The Texas Historian, Volume 38, Number 4, March 1978 Page: 2
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Huddle was an only child, it is not surprising
that family members recall him as: a kind of
spoiled, only-boy in the family who got most
of what he wanted. He attended Lake Chapel
School on Caddo Lake near Elizabeth, Texas,
until the fourth grade. In school his classmates
remembered him as the "smartest, the biggest,
and the best!"
Huddie's musical life began at age two
when he started playing simple tunes on the
accordion and mandolin. At home, his mother
taught him lullabies, Negro spirituals, and
children's play songs:
"Happy birthday to you,
Happy birthday to you.
Happy birthday, dear Huddie,
Happy birthday to you."
Before his sixth birthday, Huddie acquired
a "windjammer" (a trumpet-like instrument)
from his uncle Terrell Ledbetter, a traveling
minstrel in East Texas and West Louisiana.
With the instrument, Huddie learned the rudi-
ments of "backwater" Negro music.
Huddie visited Shreveport for the first
time when he was twelve. It was there that
Huddie was introduced to the glamorous and
not so glamorous world of entertainment. Ac-
companying his father who had gone to
Shreveport to purchase supplies, Huddie met
"Sycamore Slim," a tall skinny seventy-year-
old friend of his father, who could play vir-
tually any musical instrument. While Wes was
off making his purchases, Huddie and Slim
played and sang along Texas Avenue and in
several saloons. As they rested in an alleyway
after their exhausting day, an incident oc-
curred that made a deep impression on Hud-
die. When Slim refused to get up from the
curb' while speaking to a white man, the sev-
enty-year-old man was beaten to death by two
men who were "very drunk and very white."
In the commotion, Huddie's precious wind-
jamer was trampled. This sad incident inten-
sified Huddie's fear and dislike of the white
man. It also increased his determination to ex-
press his mission in song. Once, home, he pur-
sued that interest in earnest.
With a guitar to replace the broken wind-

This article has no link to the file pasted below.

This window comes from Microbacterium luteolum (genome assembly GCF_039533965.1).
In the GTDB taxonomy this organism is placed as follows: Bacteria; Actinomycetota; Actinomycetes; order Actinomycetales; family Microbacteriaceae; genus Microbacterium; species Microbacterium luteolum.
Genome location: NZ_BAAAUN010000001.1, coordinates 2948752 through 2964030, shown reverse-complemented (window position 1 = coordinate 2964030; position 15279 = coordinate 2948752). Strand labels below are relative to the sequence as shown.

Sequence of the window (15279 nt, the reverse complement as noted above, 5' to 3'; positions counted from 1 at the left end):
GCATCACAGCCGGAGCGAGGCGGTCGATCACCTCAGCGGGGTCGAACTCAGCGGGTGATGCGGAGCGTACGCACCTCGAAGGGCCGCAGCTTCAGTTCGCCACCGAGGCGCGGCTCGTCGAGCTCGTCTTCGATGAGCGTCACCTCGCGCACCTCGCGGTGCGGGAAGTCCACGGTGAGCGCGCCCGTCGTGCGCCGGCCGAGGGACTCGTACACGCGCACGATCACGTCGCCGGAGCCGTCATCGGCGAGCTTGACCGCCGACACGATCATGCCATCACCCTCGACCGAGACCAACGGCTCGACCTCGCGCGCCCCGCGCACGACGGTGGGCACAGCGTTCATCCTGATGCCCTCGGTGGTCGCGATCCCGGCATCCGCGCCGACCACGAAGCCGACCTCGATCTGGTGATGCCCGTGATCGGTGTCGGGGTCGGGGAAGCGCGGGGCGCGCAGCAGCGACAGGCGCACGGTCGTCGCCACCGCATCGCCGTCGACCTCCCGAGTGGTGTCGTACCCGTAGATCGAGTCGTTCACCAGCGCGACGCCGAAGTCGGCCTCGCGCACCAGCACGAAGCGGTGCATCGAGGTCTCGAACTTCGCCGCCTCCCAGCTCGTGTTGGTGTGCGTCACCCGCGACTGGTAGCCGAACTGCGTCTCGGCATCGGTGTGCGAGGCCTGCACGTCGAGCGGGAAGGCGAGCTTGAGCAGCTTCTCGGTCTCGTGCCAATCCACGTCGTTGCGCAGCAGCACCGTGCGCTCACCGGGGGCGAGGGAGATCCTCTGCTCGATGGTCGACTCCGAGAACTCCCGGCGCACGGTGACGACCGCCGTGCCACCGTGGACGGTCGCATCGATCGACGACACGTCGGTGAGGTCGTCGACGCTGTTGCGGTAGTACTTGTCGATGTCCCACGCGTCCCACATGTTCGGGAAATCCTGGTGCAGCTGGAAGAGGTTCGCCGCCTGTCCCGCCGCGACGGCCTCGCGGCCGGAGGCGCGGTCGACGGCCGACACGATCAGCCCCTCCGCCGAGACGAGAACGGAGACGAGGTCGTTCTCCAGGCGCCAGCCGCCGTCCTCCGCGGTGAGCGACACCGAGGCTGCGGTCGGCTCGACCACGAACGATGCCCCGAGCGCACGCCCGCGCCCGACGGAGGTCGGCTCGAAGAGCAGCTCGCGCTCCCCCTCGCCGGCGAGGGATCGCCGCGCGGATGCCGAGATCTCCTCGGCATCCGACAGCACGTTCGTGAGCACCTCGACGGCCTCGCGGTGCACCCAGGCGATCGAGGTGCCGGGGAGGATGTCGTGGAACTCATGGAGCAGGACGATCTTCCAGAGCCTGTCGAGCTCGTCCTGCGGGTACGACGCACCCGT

jammer, Huddie's musical career continued. By
age fourteen his homespun songs were in
great demand in the East Texas-Louisiana
towns surrounding Shreveport:
"Lost my partner, Skip to My Lou,
Lost my partner, Skip to My Lou,
Lost my partner, Skip to My Lou,
Skip to My Lou my darlin'.
"Can't get a Bluebird a Jaybird'll do...
"Fly in the sugar bowl, shoo fly, shoo...
"My old shoe is torn in two...
"Stole my partner, what'll I do?...
"I'll get another one quicker than you!...
"Hey, hey, Skip to My Lou..."
Physically, he was developing into a large,
muscular young man; he was often the center
of attraction at Negro gatherings.
In 1903, at age eighteen, Huddie moved to
Shreveport. It was there the singer joined the
life of street-fights, whiskey drinking, and red-
light fantasies that made Fannin Street one of
the most notorious in the Southwest. Playing
for tips only, Huddie apparently prospered,
for it was said he could afford "flashy clothes."
Always a rambler, Huddie eventually tired
of Shreveport and returned to East Texas after
oil was discovered along Caddo Lake. In 1905
he began working for the Gulf Oil Corporation.
Though a working man, he continued to prac-
tice his music playing at local "sukey-jumps."
Huddie's stay in East Texas was brief. Yearn-
ing for the excitement of the entertainment
world, Huddie set out for New Orleans. His
journey, however, ended abruptly at Bossier
City, a strip-joint center located just across
the Red River from Shreveport. There he met
Letha Massey, an eighteen year old stripper.
Letha was the main woman in Huddie's life
for the next seven or eight years.
At Letha's insistence Huddie cancelled his
New Orleans plans. Instead the couple moved
to Dallas hoping to further their careers. In
order to support themselves, however, both
were forced to find jobs outside entertainment.
Huddie worked in the rich cotton fields east
of Dallas; Letha worked as a waitress. From
his years in East Texas, Huddie had such ex-
perience picking cotton that he could pick
three times as much per day as any other man:
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Texas State Historical Association. The Texas Historian, Volume 38, Number 4, March 1978, periodical, March 1978; Austin, Texas. (https://texashistory.unt.edu/ark:/67531/metapth391271/m1/4/: accessed May 25, 2019), University of North Texas Libraries, The Portal to Texas History, https://texashistory.unt.edu; crediting Texas State Historical Association.